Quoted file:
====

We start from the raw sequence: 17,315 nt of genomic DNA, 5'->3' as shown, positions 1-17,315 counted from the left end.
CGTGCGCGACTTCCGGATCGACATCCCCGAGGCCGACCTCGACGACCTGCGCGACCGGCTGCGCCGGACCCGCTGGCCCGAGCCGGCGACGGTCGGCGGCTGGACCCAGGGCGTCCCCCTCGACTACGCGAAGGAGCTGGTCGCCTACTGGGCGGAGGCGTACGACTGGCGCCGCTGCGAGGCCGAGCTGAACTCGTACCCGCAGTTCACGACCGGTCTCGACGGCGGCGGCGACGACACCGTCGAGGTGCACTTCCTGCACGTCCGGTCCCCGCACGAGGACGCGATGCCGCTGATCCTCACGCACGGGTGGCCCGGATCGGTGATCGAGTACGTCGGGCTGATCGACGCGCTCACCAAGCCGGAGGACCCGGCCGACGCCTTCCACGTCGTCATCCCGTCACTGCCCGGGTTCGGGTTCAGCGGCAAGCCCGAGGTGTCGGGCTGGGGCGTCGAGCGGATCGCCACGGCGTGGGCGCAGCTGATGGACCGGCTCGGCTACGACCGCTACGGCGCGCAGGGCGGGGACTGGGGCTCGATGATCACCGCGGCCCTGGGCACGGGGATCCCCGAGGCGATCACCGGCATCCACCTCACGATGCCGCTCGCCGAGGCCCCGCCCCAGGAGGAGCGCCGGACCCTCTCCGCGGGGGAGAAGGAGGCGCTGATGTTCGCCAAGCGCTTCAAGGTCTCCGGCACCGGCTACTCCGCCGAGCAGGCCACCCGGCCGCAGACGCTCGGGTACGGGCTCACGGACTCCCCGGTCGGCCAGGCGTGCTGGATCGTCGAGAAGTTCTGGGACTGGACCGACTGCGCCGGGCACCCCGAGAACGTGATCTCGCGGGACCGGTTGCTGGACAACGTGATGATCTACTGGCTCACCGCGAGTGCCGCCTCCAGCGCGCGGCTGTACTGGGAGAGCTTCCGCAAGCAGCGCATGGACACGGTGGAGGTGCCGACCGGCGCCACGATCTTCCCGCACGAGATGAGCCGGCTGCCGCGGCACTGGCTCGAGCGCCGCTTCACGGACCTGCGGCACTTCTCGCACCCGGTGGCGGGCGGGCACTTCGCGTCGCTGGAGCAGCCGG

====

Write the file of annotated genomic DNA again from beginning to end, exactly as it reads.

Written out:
We start from the raw sequence: 17,315 nt of genomic DNA, 5'->3' as shown, positions 1-17,315 counted from the left end.
CGTGCGCGACTTCCGGATCGACATCCCCGAGGCCGACCTCGACGACCTGCGCGACCGGCTGCGCCGGACCCGCTGGCCCGAGCCGGCGACGGTCGGCGGCTGGACCCAGGGCGTCCCCCTCGACTACGCGAAGGAGCTGGTCGCCTACTGGGCGGAGGCGTACGACTGGCGCCGCTGCGAGGCCGAGCTGAACTCGTACCCGCAGTTCACGACCGGTCTCGACGGCGGCGGCGACGACACCGTCGAGGTGCACTTCCTGCACGTCCGGTCCCCGCACGAGGACGCGATGCCGCTGATCCTCACGCACGGGTGGCCCGGATCGGTGATCGAGTACGTCGGGCTGATCGACGCGCTCACCAAGCCGGAGGACCCGGCCGACGCCTTCCACGTCGTCATCCCGTCACTGCCCGGGTTCGGGTTCAGCGGCAAGCCCGAGGTGTCGGGCTGGGGCGTCGAGCGGATCGCCACGGCGTGGGCGCAGCTGATGGACCGGCTCGGCTACGACCGCTACGGCGCGCAGGGCGGGGACTGGGGCTCGATGATCACCGCGGCCCTGGGCACGGGGATCCCCGAGGCGATCACCGGCATCCACCTCACGATGCCGCTCGCCGAGGCCCCGCCCCAGGAGGAGCGCCGGACCCTCTCCGCGGGGGAGAAGGAGGCGCTGATGTTCGCCAAGCGCTTCAAGGTCTCCGGCACCGGCTACTCCGCCGAGCAGGCCACCCGGCCGCAGACGCTCGGGTACGGGCTCACGGACTCCCCGGTCGGCCAGGCGTGCTGGATCGTCGAGAAGTTCTGGGACTGGACCGACTGCGCCGGGCACCCCGAGAACGTGATCTCGCGGGACCGGTTGCTGGACAACGTGATGATCTACTGGCTCACCGCGAGTGCCGCCTCCAGCGCGCGGCTGTACTGGGAGAGCTTCCGCAAGCAGCGCATGGACACGGTGGAGGTGCCGACCGGCGCCACGATCTTCCCGCACGAGATGAGCCGGCTGCCGCGGCACTGGCTCGAGCGCCGCTTCACGGACCTGCGGCACTTCTCGCACCCGGTGGCGGGCGGGCACTTCGCGTCGCTGGAGCAGCCGG